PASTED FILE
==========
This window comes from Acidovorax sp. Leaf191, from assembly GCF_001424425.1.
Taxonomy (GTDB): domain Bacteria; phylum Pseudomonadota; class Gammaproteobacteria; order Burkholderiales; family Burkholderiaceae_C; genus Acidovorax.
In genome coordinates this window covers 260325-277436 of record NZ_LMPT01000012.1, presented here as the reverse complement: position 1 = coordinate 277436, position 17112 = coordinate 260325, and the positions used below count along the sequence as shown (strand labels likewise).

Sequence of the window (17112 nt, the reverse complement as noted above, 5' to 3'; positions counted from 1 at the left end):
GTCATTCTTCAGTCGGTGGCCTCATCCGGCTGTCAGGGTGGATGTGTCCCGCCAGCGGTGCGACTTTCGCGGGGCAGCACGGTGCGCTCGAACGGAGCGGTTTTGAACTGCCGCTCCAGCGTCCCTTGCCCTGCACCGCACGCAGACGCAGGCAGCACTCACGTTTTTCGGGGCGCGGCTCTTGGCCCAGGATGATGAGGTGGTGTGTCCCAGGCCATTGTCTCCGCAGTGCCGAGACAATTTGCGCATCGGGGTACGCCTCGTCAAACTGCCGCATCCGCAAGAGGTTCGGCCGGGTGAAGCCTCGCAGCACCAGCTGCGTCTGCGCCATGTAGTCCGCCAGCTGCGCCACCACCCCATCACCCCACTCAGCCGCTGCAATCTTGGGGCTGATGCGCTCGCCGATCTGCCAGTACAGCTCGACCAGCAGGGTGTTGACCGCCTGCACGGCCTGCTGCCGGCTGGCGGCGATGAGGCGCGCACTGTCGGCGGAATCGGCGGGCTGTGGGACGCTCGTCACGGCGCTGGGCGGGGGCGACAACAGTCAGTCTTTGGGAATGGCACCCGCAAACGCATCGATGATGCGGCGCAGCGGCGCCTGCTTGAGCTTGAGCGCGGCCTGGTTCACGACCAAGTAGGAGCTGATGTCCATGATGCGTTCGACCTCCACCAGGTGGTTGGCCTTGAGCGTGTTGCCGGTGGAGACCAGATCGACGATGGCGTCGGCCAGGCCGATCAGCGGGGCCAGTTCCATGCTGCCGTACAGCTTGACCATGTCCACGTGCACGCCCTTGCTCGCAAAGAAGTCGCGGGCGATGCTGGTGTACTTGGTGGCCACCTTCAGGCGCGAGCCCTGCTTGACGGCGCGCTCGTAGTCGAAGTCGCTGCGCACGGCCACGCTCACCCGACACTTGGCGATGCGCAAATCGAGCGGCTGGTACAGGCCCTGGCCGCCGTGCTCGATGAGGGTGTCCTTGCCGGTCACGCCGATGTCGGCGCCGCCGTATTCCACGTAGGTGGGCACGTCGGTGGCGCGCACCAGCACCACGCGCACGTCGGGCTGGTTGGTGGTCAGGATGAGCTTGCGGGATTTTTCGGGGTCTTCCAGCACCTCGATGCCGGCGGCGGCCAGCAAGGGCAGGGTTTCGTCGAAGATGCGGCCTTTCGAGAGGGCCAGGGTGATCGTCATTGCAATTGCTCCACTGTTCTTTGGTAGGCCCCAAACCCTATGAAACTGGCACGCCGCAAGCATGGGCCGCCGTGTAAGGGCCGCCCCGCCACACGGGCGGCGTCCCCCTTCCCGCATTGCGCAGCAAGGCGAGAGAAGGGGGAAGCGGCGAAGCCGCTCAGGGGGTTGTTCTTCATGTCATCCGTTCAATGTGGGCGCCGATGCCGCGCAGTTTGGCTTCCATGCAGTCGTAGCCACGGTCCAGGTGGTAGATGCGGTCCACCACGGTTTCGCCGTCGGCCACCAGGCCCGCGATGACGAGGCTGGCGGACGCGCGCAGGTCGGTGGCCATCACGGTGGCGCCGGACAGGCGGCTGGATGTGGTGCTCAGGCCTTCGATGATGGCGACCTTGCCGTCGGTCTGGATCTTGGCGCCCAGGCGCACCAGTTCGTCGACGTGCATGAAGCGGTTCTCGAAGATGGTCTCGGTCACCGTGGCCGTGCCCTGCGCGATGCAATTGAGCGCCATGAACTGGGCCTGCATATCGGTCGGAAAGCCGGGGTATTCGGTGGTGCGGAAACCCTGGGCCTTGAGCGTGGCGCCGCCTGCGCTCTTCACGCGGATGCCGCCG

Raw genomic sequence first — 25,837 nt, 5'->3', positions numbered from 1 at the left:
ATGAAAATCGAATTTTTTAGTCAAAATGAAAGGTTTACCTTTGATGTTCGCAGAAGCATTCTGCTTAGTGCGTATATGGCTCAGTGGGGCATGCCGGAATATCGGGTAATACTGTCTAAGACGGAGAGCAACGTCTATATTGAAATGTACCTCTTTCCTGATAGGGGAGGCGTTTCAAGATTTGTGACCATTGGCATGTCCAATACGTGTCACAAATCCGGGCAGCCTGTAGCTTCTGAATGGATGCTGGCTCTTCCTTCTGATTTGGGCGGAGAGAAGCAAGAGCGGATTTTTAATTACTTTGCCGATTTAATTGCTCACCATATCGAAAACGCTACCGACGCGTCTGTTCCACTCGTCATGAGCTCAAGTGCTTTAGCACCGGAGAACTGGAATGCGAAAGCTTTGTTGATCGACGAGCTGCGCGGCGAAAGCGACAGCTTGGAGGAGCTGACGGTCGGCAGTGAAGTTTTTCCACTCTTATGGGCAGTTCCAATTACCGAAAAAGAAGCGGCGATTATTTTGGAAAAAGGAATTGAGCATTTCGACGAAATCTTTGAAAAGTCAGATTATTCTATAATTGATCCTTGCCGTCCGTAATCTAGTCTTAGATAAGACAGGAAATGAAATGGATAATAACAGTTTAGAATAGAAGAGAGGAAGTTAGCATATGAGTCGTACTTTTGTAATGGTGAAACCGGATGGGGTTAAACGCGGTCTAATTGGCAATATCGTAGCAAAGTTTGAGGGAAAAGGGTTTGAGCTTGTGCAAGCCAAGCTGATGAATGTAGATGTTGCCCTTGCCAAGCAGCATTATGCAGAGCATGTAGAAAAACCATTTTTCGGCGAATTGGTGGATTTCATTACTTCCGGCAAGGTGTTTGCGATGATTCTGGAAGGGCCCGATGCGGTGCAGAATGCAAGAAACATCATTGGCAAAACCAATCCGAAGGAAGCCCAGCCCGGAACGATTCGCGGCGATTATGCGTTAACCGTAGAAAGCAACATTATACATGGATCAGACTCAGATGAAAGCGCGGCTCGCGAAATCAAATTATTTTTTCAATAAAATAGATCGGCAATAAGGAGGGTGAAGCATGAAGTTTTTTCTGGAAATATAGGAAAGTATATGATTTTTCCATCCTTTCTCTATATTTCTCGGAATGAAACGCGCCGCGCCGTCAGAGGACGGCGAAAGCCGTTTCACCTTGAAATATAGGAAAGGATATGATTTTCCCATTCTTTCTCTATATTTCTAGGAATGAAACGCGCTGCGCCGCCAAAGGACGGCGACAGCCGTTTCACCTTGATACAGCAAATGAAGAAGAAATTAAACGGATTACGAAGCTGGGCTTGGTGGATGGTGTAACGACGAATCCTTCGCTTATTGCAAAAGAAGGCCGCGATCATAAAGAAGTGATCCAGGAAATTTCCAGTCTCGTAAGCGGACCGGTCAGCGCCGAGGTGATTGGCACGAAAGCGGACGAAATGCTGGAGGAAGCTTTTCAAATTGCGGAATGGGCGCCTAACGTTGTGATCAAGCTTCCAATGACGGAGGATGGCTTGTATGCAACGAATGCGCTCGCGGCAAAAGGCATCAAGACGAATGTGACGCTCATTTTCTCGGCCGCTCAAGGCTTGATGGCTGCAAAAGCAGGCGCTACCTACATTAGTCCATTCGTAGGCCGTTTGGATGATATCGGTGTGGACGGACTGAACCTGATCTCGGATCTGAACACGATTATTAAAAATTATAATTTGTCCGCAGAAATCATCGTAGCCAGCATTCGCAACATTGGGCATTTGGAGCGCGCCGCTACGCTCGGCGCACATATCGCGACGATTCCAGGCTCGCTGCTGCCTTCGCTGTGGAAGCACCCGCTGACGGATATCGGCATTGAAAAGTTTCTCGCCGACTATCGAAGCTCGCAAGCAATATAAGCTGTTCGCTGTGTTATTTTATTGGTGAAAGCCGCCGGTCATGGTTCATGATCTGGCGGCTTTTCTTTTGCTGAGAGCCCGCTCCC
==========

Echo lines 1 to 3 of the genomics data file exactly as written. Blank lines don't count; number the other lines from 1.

This window comes from Acidovorax sp. Leaf191, from assembly GCF_001424425.1.
Taxonomy (GTDB): domain Bacteria; phylum Pseudomonadota; class Gammaproteobacteria; order Burkholderiales; family Burkholderiaceae_C; genus Acidovorax.
In genome coordinates this window covers 260325-277436 of record NZ_LMPT01000012.1, presented here as the reverse complement: position 1 = coordinate 277436, position 17112 = coordinate 260325, and the positions used below count along the sequence as shown (strand labels likewise).